Imagine Tacoma – Vertically Challenged 101

With the City Council’s decision this week to contract a property transfer and contamination clean-up of the Sauro Site at S. 14th and Pacific (with the goal to retain the Russell Company in Downtown Tacoma) and further to the recent discussions about the desire for taller buildings in the downtown (see Erik Emery Hanberg), Imagine Tacoma provides a brief analysis of the challenges of ‘going up’ within the core:

Geotechnical
Why is there an underground tour in Seattle and not in Tacoma? Because Downtown Seattle is mainly built on silty soils and Tacoma is built on hard pan soils the consistency of rock (and thus why we bounced during the Nisqually Earthquake while Seattle swayed). For most of downtown, the resistance of going down becomes extremely difficult (and thus expensive) after 15 feet – and I’m talking dynamite difficult. Although parking regulations may be reduced downtown for new construction, the reality is that any project of considerable size will require significant parking and servicing of the building structure below grade – and thus having to deal with the hard stuff.

Perched Water
Tacoma has a flow of perched water coming down the hillsides. Any excavation needs to provide a system of dewatering – and the deeper you go, the dewatering becomes more of an issue.

Hillside
Tacoma is built on a hill. Really. I know the City brings bicycle commute experts in from Copenhagen who tell us how to bike more, but downtown Tacoma is on an East slope and South slope (with approximately 350 feet of grade elevation from the Thea Foss to MLK). Thus, any tall structure needs to be at least 250 feet tall just to get above the hillside to the West. Why? Because otherwise you limit your view to just the North (Commencement Bay) and to the Southeast (Mount Rainier) – and this is pretty much the same view as can be found by currently standing on Yakima Avenue. The Hotel Murano is an example of this issue – all of the windows face either North or to the Southeast. So building a high-rise building only gets you a 90-120 degree view?

Narrow Blocks
Tacoma has incredibly NARROW blocks (many along Pacific Avenue are less than 100 feet wide) AND incredibly WIDE alleys (40 feet when really 20 feet or less would do). This makes any incorporation of the automobile difficult within a site (and why there is a preponderance of above grade parking structures within the core).

Economics
A high rise building in Seattle, or Portland, will cost pretty much the same in Tacoma (except for land costs) BUT you cannot get the same investment rate of return in Tacoma (unless the project includes public money – which most development in Tacoma over the past 20 years has required). And since land is so much less expensive in T-town, it is base economics to go ‘out’ rather than ‘up.’

But there is a ‘sweet spot’ for getting high – that area East of Pacific and North of South 15th (including the Sauro Site). This is an area of the core that is conducive for getting down (and thus going up) as excavating is easier (lots of areas on fill instead of hard pan), the water table is lower, the blocks are wider and the access to and from the Interstate is less bLINKered. Any vertical development stills has the hill and the base economics to deal with (no small matters), but at least the physical components are manageable.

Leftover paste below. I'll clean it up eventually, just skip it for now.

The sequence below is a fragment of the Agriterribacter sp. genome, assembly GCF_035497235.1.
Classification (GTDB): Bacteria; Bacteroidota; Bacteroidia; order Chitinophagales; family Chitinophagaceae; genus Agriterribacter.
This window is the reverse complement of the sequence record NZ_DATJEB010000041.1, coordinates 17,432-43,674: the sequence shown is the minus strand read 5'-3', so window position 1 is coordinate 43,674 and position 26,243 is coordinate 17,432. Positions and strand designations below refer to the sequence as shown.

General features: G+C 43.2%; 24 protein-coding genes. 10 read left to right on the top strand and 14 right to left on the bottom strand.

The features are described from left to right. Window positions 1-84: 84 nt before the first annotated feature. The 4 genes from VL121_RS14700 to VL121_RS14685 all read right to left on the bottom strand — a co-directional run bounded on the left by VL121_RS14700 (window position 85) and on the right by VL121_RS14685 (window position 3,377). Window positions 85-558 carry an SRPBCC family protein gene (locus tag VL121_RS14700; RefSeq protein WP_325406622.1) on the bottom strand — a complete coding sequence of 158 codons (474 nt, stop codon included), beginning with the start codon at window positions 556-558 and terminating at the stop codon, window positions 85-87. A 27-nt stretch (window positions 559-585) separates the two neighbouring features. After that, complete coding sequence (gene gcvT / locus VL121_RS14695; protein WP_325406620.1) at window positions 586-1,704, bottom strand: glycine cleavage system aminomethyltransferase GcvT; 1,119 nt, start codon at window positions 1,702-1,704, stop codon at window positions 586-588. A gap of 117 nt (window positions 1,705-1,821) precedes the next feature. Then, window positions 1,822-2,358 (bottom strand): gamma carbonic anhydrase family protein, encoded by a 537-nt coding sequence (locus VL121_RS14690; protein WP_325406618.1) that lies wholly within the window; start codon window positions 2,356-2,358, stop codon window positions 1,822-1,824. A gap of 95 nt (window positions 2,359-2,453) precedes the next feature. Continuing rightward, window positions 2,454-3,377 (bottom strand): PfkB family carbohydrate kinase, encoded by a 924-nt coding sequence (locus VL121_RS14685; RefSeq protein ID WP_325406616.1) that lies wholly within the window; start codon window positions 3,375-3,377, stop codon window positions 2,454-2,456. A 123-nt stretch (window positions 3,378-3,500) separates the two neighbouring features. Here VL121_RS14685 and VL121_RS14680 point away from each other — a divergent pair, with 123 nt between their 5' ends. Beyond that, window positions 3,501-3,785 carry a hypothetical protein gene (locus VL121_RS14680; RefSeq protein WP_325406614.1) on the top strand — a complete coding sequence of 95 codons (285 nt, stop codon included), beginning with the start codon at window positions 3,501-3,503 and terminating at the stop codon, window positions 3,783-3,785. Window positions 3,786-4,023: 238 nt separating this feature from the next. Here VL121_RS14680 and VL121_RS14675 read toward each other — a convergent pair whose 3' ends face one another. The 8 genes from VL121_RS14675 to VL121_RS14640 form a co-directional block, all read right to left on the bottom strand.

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Comments

Donovan

Can the images be enlarged. Even after clicking they are to small to understand. Every Imagine Tacoma edition has had this problem

September 24, 2008 at 9:00 pm / Reply / Quote and reply

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Nick

So taking these variables into consideration, perhaps the city should set higher elevation minimums for these blocks relative to the rest of the working definition of “downtown.” I imagine they probably already are, but maybe not as much emphasis on this set of blocks in particular.

It would be a shame to see 3-5 story buildings go up in these blocks and take away valuable high/mid-rise supporting real-estate. Especially when there are so many grass filled empty lots still open on the hillside.

September 24, 2008 at 9:46 pm / Reply / Quote and reply

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Mofo from the Hood

I’m curious if anyone could address whether the Hilltop area between Multicare and St. Joseph’s Hospital has had any serious discussion about very tall buildings. If that section was built as tall as St. Joe’s, or taller, then wouldn’t that at least complement the downtown area?

Is the zone between the two hospitals possibly off limits to high towers and compacted construction?

What, I wonder, is the adverse effect of building towers at the crest of the hill?

The Hilltop seems a likely choice to address Mr. Boe’s categories, with the exception of the difficulty of excavation.

The downtown area referred to as the core may be restricted to medium rise buildings for the reasons that Mr. Boe noted. But those restrictions didn’t impede creative adaptation in early 20th century Tacoma.

With all the collected knowledge of what has been built and the physical limitations of the geography, it’s half past time to take action beyond the historical and geological analysis.

September 25, 2008 at 2:03 am / Reply / Quote and reply

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Jake

The current height limits in some areas of Hilltop allow 150’ buildings in Hostpital and R5 zoning. With the Mixed-Used Center rezones the R-5 zoning will be gone and the height limits that are proposed are from 45’-85’.